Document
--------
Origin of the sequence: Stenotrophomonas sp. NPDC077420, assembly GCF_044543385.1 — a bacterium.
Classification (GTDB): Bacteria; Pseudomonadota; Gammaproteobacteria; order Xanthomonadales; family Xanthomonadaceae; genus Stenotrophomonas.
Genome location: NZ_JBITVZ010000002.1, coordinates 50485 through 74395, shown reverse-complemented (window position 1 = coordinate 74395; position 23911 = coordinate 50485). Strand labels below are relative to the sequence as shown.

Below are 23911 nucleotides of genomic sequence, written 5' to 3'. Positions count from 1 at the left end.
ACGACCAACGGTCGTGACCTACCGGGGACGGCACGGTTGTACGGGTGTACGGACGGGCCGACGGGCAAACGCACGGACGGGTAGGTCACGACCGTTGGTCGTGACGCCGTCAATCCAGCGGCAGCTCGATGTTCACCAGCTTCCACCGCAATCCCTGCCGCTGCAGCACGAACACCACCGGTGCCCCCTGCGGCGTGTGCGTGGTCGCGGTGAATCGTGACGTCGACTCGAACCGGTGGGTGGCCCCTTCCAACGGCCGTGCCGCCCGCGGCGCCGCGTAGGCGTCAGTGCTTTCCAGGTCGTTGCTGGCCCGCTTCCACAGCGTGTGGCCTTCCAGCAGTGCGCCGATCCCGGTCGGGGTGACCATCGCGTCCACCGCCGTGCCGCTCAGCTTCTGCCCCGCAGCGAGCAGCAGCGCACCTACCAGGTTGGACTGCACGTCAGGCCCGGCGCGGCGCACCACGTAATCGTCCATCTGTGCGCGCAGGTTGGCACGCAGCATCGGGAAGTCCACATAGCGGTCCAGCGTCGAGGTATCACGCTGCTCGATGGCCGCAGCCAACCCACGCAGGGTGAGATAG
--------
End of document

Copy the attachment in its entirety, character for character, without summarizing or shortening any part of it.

Origin of the sequence: Stenotrophomonas sp. NPDC077420, assembly GCF_044543385.1 — a bacterium.
Classification (GTDB): Bacteria; Pseudomonadota; Gammaproteobacteria; order Xanthomonadales; family Xanthomonadaceae; genus Stenotrophomonas.
Genome location: NZ_JBITVZ010000002.1, coordinates 50485 through 74395, shown reverse-complemented (window position 1 = coordinate 74395; position 23911 = coordinate 50485). Strand labels below are relative to the sequence as shown.

Below are 23911 nucleotides of genomic sequence, written 5' to 3'. Positions count from 1 at the left end.
ACGACCAACGGTCGTGACCTACCGGGGACGGCACGGTTGTACGGGTGTACGGACGGGCCGACGGGCAAACGCACGGACGGGTAGGTCACGACCGTTGGTCGTGACGCCGTCAATCCAGCGGCAGCTCGATGTTCACCAGCTTCCACCGCAATCCCTGCCGCTGCAGCACGAACACCACCGGTGCCCCCTGCGGCGTGTGCGTGGTCGCGGTGAATCGTGACGTCGACTCGAACCGGTGGGTGGCCCCTTCCAACGGCCGTGCCGCCCGCGGCGCCGCGTAGGCGTCAGTGCTTTCCAGGTCGTTGCTGGCCCGCTTCCACAGCGTGTGGCCTTCCAGCAGTGCGCCGATCCCGGTCGGGGTGACCATCGCGTCCACCGCCGTGCCGCTCAGCTTCTGCCCCGCAGCGAGCAGCAGCGCACCTACCAGGTTGGACTGCACGTCAGGCCCGGCGCGGCGCACCACGTAATCGTCCATCTGTGCGCGCAGGTTGGCACGCAGCATCGGGAAGTCCACATAGCGGTCCAGCGTCGAGGTATCACGCTGCTCGATGGCCGCAGCCAACCCACGCAGGGTGAGATAG